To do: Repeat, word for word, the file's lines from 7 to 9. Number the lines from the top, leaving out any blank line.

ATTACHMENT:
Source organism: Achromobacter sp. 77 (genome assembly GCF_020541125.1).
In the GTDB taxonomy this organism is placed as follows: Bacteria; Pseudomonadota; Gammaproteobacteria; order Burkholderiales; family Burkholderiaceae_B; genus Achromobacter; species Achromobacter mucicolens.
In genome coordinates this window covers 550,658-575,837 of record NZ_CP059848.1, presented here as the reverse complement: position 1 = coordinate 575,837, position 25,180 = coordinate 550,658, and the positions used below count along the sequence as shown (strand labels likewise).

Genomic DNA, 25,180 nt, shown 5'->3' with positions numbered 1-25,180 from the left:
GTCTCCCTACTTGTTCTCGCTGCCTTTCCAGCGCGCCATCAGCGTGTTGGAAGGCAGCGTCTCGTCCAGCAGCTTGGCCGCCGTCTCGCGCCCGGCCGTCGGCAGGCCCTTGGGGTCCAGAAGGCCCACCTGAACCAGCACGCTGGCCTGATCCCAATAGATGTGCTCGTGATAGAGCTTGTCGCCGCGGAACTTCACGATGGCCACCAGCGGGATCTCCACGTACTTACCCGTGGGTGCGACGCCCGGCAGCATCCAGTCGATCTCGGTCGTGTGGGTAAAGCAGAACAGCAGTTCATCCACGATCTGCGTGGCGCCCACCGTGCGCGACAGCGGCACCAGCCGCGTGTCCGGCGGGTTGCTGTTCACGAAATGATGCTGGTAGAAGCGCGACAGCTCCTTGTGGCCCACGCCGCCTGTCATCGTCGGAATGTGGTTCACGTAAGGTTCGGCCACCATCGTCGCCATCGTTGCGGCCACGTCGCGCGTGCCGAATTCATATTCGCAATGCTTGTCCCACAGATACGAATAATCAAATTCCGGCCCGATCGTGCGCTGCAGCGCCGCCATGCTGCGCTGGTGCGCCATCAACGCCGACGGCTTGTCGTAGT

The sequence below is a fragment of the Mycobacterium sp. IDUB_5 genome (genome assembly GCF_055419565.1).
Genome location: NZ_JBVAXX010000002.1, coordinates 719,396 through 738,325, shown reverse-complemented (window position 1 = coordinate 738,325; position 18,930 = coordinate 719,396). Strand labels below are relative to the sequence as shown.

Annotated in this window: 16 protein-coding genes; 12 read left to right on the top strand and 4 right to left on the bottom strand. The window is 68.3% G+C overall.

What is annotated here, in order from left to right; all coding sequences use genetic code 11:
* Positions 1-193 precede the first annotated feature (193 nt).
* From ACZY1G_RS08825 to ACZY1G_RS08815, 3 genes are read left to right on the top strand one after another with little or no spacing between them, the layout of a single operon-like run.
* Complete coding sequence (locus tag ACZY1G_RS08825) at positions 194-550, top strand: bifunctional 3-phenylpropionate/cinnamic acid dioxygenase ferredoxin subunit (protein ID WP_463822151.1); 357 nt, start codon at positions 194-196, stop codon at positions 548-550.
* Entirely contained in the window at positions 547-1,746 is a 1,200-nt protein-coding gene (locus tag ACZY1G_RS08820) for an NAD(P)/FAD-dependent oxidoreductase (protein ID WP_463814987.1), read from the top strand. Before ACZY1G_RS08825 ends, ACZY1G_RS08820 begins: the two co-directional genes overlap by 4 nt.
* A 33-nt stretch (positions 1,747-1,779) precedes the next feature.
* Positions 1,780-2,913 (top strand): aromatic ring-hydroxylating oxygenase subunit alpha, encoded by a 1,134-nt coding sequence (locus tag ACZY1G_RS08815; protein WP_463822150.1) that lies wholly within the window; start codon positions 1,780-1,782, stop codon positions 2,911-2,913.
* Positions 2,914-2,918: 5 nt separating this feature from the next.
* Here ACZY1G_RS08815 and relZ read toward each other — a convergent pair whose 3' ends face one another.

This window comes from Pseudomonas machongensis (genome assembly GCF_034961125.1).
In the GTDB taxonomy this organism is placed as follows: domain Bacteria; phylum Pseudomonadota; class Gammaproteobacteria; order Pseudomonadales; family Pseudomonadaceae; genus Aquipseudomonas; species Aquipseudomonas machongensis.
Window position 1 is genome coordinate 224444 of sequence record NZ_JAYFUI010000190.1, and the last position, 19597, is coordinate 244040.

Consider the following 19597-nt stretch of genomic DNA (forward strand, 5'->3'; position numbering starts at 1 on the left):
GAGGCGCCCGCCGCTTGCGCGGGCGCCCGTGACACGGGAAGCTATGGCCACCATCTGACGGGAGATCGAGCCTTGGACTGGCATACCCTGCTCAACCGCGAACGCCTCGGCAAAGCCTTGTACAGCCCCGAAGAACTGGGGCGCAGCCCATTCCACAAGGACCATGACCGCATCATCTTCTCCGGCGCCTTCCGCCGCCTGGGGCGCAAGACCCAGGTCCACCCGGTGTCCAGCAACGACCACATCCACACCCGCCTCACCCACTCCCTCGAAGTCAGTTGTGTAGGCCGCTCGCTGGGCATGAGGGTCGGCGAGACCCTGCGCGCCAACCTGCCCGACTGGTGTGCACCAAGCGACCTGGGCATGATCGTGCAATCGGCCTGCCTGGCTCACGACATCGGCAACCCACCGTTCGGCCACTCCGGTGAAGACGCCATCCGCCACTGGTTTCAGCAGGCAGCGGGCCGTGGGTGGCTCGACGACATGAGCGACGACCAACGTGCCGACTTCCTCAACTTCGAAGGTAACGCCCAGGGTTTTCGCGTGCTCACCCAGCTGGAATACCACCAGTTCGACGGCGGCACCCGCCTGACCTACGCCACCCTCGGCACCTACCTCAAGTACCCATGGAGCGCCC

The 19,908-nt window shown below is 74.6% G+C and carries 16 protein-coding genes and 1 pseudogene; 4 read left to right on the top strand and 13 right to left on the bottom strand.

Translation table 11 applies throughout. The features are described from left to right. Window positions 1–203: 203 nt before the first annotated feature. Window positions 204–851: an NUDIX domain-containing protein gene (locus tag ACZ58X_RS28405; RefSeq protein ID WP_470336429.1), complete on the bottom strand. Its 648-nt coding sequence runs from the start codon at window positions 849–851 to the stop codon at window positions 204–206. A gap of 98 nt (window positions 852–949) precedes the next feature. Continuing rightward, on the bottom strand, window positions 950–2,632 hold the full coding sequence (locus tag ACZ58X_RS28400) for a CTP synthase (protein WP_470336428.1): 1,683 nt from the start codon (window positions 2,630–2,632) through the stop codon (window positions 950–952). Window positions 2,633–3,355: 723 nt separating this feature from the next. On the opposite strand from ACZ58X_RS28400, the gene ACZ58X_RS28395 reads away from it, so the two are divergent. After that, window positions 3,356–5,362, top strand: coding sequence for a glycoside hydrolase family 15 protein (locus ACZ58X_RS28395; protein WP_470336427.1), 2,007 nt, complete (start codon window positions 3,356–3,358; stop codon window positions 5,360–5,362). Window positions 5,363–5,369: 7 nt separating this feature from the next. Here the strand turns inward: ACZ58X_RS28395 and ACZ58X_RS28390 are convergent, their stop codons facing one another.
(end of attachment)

Genome location: NZ_JBVAXX010000002.1, coordinates 719,396 through 738,325, shown reverse-complemented (window position 1 = coordinate 738,325; position 18,930 = coordinate 719,396). Strand labels below are relative to the sequence as shown.

Annotated in this window: 16 protein-coding genes; 12 read left to right on the top strand and 4 right to left on the bottom strand. The window is 68.3% G+C overall.

What is annotated here, in order from left to right; all coding sequences use genetic code 11: